So it was great to see him.  By the time we arrived Josh had already landed a very respectable brown on Rullands Coulee Creek swinging a black hare’s streamer.  He said he had tried to go down stream to some better water but a ranging horse kept pestering him for a carrot.  An interesting thing about the Driftless area is that much of fishing is gained through easements on private property and most of the private property is farm or graze land.  It is not uncommon to walk through a herd of cattle on the way to the stream, your waders protecting you from manure as much as the water.
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There's supposed to be a stream around here somewhere
With the wind howling pretty good and the temperatures lingering around uncomfortable, Josh and I fished for a bit on Coon Creek, landed a handful of fish on scuds, and headed back to the cabin.  After dinner Josh pulled out some Iowa pride and we tied flies late into the night with a fire and some playoff hockey on in the background you couldn’t ask for anything more.
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A tying session done right
The next day we woke to an open ceiling and the prospect of a comfortable day fishing.  With a bit of wind in Coon Valley we headed over to Bishop Creek, spent the day stalking skittish fish and enjoying the first day of sunshine in while.
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Bishop Creek
We ended the day back in Coon Valley on Coon Creek.  The clouds rolled in and lifted the curtain on some rising fish.  Back to delicate presentations, tiny tippets, and calm waters we spent the rest of the day frustrating ourselves with dries.  With several hours of driving left for each of us, Josh further south to Iowa City and Big Paul and I back north to Hudson we prolonged our departures as long as possible ultimately heading our separate ways.  As is the case with good friends it is tough to say good bye, the consolation always being, you will see them again and the promise that next time there will be more stories to tell, and more fishing to be had.
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Coon Creek
 


Comments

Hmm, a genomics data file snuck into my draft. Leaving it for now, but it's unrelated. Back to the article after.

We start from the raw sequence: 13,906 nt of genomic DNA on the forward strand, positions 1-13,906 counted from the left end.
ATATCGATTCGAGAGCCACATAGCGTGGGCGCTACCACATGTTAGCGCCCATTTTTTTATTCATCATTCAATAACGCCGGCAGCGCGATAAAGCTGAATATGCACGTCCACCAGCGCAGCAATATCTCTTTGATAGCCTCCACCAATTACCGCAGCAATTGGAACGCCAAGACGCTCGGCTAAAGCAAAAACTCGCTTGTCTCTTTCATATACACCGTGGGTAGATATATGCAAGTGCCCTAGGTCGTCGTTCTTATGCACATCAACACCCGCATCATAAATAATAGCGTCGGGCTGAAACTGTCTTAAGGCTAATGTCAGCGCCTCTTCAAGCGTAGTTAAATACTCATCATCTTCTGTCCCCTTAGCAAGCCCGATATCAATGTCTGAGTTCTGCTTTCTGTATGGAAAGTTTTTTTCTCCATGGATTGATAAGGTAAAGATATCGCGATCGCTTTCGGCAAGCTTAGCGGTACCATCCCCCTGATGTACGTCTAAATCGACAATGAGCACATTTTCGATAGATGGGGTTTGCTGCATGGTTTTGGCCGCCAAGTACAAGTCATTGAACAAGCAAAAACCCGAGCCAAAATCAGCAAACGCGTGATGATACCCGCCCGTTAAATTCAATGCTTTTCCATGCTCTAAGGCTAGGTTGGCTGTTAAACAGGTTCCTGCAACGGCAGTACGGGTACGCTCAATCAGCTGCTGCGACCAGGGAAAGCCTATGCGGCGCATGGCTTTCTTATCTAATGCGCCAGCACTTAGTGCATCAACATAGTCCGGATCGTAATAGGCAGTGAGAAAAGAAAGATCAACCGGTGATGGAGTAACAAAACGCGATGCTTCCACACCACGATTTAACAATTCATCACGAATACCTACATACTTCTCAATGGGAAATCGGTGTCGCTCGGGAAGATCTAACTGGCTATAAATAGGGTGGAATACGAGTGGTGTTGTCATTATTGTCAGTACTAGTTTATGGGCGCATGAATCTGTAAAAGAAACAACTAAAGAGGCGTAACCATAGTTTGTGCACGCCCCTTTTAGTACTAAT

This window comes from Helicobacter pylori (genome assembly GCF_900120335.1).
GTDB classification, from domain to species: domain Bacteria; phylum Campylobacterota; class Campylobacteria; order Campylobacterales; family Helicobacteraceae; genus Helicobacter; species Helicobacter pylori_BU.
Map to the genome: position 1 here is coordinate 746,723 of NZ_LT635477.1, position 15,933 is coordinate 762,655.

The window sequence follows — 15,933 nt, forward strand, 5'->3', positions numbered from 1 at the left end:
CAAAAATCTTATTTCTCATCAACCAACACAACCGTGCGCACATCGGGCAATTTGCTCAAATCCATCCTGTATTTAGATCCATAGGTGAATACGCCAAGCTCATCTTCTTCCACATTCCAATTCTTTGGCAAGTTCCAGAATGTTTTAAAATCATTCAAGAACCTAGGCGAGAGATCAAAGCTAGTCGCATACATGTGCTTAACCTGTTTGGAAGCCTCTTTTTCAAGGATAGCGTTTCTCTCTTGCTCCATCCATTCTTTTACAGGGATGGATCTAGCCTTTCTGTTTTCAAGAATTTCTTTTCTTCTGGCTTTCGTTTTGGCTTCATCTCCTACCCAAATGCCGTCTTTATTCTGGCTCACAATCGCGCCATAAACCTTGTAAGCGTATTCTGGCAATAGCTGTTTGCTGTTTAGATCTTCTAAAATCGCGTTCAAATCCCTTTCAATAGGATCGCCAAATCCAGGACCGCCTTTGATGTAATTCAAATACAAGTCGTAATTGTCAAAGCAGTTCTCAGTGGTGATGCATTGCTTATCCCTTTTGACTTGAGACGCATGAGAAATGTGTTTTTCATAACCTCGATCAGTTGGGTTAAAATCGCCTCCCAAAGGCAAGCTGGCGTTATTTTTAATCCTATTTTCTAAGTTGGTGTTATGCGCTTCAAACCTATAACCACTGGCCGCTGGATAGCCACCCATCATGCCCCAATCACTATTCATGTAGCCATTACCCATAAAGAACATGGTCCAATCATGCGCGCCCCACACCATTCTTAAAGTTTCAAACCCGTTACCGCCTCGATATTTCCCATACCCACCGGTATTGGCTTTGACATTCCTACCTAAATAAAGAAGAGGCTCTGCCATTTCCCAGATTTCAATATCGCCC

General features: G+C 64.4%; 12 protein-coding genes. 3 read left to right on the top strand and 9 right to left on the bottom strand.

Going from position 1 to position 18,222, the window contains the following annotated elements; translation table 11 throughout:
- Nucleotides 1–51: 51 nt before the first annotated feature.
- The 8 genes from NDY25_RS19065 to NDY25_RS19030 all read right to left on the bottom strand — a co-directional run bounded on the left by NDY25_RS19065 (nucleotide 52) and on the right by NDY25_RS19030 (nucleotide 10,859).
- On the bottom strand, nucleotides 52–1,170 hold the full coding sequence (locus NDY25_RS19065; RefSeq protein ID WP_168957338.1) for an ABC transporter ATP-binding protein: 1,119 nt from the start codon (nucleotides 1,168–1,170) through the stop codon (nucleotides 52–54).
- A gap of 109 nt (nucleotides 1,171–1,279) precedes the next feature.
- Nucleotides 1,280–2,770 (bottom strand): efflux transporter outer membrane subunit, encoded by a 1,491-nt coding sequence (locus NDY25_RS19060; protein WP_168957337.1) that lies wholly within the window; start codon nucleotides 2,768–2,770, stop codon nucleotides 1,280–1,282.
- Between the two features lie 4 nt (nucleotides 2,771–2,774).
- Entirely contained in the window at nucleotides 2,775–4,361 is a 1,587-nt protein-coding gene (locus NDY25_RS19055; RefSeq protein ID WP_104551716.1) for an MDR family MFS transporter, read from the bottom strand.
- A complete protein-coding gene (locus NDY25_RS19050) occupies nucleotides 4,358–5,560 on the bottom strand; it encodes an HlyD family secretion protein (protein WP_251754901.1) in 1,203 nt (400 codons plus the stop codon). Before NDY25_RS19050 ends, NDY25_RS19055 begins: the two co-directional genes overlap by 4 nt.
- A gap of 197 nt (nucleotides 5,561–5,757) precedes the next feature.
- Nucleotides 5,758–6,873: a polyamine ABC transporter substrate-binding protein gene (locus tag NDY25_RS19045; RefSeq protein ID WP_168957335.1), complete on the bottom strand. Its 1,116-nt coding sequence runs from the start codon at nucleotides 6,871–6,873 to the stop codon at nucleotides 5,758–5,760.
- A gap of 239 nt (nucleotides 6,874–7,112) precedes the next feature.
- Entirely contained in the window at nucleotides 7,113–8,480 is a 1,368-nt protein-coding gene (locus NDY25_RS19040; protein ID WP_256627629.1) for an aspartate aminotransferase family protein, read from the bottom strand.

05/02/2011 10:15

You really do know how to have a good time. That is a great gift, but sharing those good times with friends and your family - well, lets just say you do that so we all can have good times to remember. Love you Paulie!

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Greg@ Eagle Bluff
05/03/2011 07:37

Sun and clear skies broke in Kinni country today. Hope that means you had it yesterday or Sunday. Anxious to hear how the Big Horn is yielding to the serious presentations of the five of you. How are those new accomodations - heard you even have a sofa and chair that doesn't double for dining. Did you happen to catch Nature on public TV Sunday night? It was the plight of Pacific run salmon - especially the 18 that made it from Pacific thru seven dams on Columbia to Idaho.

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Collin Salington
05/03/2011 21:07

Loving it Paul. Super jealous. Keep up the posts! Heading to the Kinni next week. Can't wait.

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JBW
05/05/2011 08:18

A great time as always.
Bicycle! Bicycle! Bicycle!

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Jackie
05/07/2011 09:15

Paul, I have really enjoyed reading your blog. The pictures are tremendous (yes, especially the clouds!)and the stories of being with your parents,friends, the cold and the river made me feel like I was there with you at times.
Katie told me you have a new job. Congratulations! We missed you at Mt. School.